New developments in the Court of Appeals for the Federal Circuit and various district courts; first remote patent trials scheduled in Southern District of New York and Eastern District of Virginia
As the ongoing COVID-19 pandemic continues to disrupt the judicial system throughout the country, courts are modifying and extending earlier coronavirus-related orders and issuing new orders that reflect judges’ continuing efforts to adapt and manage their dockets.
Court of Appeals for the Federal Circuit
The Federal Circuit issued a Notice on April 21 that, like the April session, oral arguments for the court’s May session will be conducted telephonically, with live audio available to the public.
Eastern District of Texas
On April 22, 2020, the Eastern District of Texas issued a new General Order that extended several of its prior coronavirus-related orders until May 31, 2020,
On April 20, Judge Gilstrap issued a new Standing Order addressing pretrial procedures in civil cases in view of the coronavirus. The order notes that, “with the assistance of modern technology, civil cases can be litigated largely without travel or in-person contact between attorneys, witnesses, experts, Court personnel, and other case participants.” The order includes several provisions of note:
- The court will consider, where warranted, multiple requests for extensions of time, but none that “effect a complete halt of case activities for a long period of time,” and “invites parties to submit creative scheduling proposals that sequence events in the interest of moving litigation forward fairly, efficiently and effectively given COVID-19 restrictions.”
- Absent good cause, no in-person hearings will be held in cases where one of the parties has lead counsel that is subject to a stay-at-home or similar order.
- The court set procedures for video and telephonic hearings.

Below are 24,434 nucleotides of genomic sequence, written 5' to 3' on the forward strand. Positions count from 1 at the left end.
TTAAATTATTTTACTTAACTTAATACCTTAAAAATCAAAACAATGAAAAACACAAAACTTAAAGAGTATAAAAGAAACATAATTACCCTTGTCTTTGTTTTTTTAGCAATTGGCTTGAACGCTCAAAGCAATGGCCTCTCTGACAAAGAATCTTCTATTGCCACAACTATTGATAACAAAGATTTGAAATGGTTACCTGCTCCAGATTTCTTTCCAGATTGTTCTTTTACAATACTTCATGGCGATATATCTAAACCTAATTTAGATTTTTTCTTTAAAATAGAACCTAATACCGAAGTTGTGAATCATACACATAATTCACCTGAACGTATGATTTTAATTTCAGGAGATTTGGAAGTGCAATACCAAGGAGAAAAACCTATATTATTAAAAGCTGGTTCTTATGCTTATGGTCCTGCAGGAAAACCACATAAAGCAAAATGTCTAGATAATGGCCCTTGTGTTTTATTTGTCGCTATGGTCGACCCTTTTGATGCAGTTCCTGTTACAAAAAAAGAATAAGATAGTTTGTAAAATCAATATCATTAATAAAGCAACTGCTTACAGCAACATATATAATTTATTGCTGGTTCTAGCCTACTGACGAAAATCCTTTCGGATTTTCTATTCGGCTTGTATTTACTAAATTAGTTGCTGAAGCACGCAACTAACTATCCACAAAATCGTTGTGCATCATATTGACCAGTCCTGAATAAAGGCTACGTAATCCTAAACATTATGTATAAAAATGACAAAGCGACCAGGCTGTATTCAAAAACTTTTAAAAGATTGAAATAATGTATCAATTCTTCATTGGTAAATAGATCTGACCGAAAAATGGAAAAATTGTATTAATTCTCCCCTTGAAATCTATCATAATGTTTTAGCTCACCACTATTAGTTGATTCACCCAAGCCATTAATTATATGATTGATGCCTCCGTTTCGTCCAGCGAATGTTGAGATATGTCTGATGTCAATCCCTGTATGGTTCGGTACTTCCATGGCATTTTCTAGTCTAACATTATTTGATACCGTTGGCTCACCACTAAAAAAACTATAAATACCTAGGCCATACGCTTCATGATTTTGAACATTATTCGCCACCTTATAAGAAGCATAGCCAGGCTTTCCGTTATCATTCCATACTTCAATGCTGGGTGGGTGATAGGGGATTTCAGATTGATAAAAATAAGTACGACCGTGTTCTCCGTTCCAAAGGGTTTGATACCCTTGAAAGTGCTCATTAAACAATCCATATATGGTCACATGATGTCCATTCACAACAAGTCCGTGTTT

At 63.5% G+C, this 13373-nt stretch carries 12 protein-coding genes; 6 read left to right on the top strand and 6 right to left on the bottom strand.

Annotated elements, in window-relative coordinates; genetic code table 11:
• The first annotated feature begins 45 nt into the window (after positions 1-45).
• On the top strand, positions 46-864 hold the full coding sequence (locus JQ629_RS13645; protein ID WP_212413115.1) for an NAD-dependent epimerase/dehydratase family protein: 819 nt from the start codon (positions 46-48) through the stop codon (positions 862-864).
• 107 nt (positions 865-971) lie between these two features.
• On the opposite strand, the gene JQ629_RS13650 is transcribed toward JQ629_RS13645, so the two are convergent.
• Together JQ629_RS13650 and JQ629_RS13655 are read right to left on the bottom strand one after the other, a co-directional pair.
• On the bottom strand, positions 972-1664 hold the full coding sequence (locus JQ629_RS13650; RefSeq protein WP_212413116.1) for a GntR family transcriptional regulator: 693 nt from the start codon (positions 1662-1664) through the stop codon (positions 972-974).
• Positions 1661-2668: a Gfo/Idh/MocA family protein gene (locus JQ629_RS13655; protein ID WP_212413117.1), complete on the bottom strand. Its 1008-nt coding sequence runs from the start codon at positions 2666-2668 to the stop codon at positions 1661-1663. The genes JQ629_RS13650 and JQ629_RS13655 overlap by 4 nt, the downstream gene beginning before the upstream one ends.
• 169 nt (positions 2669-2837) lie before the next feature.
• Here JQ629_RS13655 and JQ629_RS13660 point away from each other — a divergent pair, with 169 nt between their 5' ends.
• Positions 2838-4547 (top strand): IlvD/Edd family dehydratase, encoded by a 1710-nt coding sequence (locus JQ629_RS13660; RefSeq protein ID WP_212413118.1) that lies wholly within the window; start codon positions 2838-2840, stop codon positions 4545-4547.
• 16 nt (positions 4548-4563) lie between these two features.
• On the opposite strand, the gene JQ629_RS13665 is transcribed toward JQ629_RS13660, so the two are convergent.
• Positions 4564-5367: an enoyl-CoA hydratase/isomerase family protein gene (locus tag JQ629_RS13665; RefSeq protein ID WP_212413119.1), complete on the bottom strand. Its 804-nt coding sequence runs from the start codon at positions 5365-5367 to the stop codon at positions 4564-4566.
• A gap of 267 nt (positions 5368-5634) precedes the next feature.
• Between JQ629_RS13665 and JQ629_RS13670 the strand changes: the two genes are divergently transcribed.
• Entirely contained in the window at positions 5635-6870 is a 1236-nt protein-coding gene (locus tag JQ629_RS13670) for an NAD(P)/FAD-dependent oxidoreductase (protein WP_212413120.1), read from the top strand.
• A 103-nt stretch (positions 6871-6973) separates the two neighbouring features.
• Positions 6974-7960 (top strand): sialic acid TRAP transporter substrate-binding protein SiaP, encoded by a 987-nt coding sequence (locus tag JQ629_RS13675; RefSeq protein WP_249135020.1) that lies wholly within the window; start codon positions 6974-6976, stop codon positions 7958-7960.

- The court ordered all depositions to proceed remotely during the pandemic, either telephonically or by videoconference.
- With respect to source code review, the court ordered the parties to implement temporary procedures to allow for remote review during the pandemic.
- The court similarly ordered parties to produce documents and tangible things in a form that can be reviewed remotely.
- No in-person mediations will be held during the pandemic absent leave of the court
The court also indicated that to encourage parties to cooperate in reaching agreement on these temporary procedures, the “unconventional practices used during this health emergency . . . may not be cited as appropriate practices to follow once the health emergency has passed.”
Western District of Texas
On April 15, the Western District of Texas issued a Supplemental Order concerning the coronavirus, and continued all civil and criminal jury selections and jury trials scheduled to begin before May 31, 2020. Following the Supplemental Order, Judge Pitman issued an Amended Emergency Order for all cases before him with specific instructions for remote court proceedings. His order encourages parties to work together to revise schedules to accommodate difficulties in meeting deadlines.